"I felt like my head exploded." Adam Greenberg
will never forget his first Major League at-bat, his only Major League at-bat. "I lost control of my eyes and thought my head was split open," he said yesterday as he thought back to a moment that should have been one of the best in his life. "I kept saying 'stay alive,' and just repeated that."
On July 9, 2005, Greenberg stepped to the plate as a member of the Chicago Cubs. He was pinch-hitting in the ninth inning and facing a big league pitcher in a big league game for the first time ever. The Cubs were facing the Marlins and on the hill was Valerio De Los Santos
. Santos' first pitch, a 92 mph fastball, rode up and in. Greenberg had little time to react, and the pitch struck him in the side of the head, just below his right ear. Greenberg went down hard and clutched his head immediately. He thought he was going to die.
Fortunately, Greenberg recovered - at least to the point where he could play baseball again. He battled vision problems and balance issues all while trying to carve out a career in baseball. After that pitch, in the offseason, Greenberg was released by the Cubs. He re-signed with them in January of 2006, but he was cut again in June. Greenberg has bounced around in the minor league systems of the Cubs, the Dodgers, the Royals, and the Angels now for the past seven years.
He has played over 600 minor league games since the incident that could have ended his life and his baseball career. He's also been hit by pitches 49 times since that summer game in 2005, including a career-high 13 times last season with the Bridgeport Bluefish. None of those HBP have been quite as traumatic or life-shaping as the pitch from Santos.
Greenberg did not play professional baseball this season, but he is getting a shot to appear in a Major League game one more time. It may be his only shot, but the Marlins are making sure he gets a second chance. One pitch should never be all a player sees in the Majors, and Miami will ensure this. Yesterday, the Marlins announced on the Today Show that they would sign Greenberg to a one-day contract and allow him to play in Tuesday's matchup against the New York Mets.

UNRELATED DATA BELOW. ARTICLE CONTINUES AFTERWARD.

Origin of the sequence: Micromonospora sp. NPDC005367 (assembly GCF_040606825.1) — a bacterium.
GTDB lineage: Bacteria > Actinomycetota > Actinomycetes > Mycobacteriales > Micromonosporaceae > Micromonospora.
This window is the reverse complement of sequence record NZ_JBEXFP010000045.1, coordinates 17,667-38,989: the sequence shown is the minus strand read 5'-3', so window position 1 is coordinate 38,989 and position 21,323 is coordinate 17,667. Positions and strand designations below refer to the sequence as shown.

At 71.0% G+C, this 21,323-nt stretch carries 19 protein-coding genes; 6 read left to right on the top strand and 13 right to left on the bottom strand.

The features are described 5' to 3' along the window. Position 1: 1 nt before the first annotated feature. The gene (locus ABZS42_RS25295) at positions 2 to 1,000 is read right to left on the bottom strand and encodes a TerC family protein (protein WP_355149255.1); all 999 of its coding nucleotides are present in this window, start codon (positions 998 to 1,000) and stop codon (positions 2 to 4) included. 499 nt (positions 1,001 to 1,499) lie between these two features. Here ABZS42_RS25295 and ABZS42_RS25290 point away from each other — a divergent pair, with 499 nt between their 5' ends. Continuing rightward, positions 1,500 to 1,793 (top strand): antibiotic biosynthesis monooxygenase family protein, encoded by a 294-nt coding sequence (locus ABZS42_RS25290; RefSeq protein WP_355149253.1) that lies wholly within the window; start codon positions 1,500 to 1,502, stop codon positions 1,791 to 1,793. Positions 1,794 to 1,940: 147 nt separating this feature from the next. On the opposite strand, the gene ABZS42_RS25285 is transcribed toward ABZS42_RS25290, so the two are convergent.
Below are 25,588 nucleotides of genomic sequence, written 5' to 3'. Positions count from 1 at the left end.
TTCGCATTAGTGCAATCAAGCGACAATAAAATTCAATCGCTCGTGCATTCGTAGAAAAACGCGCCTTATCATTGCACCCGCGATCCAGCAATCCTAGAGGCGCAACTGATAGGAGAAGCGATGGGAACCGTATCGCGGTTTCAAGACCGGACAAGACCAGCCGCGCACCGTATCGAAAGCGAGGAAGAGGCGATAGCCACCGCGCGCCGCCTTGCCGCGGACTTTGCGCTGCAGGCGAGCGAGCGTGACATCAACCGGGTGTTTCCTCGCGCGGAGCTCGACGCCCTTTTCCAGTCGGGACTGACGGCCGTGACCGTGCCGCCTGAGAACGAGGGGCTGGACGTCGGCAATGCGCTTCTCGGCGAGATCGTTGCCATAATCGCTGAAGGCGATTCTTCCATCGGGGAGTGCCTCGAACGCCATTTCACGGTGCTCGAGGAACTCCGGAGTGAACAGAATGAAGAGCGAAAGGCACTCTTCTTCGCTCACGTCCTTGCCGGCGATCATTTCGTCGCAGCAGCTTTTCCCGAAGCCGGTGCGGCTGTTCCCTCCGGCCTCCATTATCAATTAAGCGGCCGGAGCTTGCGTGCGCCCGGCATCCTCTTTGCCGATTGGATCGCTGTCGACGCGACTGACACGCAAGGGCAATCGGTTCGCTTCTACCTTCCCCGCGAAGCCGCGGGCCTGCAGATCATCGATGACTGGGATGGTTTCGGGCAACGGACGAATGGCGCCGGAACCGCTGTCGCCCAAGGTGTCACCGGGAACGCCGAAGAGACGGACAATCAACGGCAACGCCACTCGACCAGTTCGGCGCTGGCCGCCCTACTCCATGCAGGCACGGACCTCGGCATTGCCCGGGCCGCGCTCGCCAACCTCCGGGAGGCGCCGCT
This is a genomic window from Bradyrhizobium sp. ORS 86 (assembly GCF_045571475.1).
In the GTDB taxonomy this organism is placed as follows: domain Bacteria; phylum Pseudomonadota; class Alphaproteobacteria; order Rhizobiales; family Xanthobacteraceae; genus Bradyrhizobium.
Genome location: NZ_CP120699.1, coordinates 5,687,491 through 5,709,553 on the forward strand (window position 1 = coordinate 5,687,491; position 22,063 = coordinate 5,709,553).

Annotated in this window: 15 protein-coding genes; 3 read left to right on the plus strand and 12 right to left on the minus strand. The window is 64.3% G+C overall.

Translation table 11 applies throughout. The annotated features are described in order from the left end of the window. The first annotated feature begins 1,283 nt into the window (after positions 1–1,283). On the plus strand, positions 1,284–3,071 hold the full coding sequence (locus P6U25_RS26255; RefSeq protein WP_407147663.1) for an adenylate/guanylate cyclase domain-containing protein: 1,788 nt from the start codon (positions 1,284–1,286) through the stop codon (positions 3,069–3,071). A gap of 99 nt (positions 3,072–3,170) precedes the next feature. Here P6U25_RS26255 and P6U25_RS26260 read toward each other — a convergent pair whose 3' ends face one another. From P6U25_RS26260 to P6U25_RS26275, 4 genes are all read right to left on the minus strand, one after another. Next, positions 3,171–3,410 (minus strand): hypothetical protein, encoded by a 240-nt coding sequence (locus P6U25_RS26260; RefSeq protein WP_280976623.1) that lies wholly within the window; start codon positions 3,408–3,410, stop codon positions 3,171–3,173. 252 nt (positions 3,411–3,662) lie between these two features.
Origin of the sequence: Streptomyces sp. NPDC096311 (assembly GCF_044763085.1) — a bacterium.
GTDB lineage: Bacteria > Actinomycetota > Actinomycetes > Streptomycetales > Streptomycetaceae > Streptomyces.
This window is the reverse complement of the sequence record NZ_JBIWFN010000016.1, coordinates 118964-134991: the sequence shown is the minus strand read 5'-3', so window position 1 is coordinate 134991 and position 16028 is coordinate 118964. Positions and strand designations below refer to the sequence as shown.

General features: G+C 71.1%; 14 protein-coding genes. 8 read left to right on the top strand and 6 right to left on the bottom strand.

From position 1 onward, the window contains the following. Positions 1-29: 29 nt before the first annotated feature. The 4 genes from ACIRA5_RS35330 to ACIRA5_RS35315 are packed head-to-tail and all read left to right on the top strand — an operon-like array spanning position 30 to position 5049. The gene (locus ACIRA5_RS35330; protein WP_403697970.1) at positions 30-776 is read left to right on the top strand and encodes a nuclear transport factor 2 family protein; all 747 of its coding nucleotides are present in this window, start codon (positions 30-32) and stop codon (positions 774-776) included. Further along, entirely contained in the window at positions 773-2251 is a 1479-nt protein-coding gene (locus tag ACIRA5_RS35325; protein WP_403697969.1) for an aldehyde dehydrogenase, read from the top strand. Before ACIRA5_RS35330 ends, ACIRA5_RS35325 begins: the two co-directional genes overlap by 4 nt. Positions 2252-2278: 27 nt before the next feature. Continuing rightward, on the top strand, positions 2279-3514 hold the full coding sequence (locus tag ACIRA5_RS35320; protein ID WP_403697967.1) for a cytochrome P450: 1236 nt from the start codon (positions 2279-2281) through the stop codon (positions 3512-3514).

Many people have thought this decision should have been made by the Cubs. He was a member of the Cubs organization when the injury happened, and they were the team to let him go not once, but twice. However, Chicago did not end (at least it seemed like the end until yesterday) Greenberg's career. The Marlins did. A pitch from Valerio De Los Santos did. It is fitting for the Marlins to give Greenberg this chance. It means more coming from that organization than it would have coming from the Cubs.
The Cubs were actually approached with the idea, and they rejected it according to Paul Sullivan of the Chicago Tribune
. The Cubs did not want to bring him back for one game as a publicity stunt, and Greenberg understood that. The Marlins claim the move is not a stunt, but no matter the reasoning behind it, the story is a good one. The move by the Marlins actually provides this story a better ending than had Greenberg stepped to the plate at Wrigley Field again. Redemption and recovery at the hands of the team that caused him such trauma.
Greenberg will likely never have a career in the Majors, but he will at least get one more shot thanks to the Miami Marlins.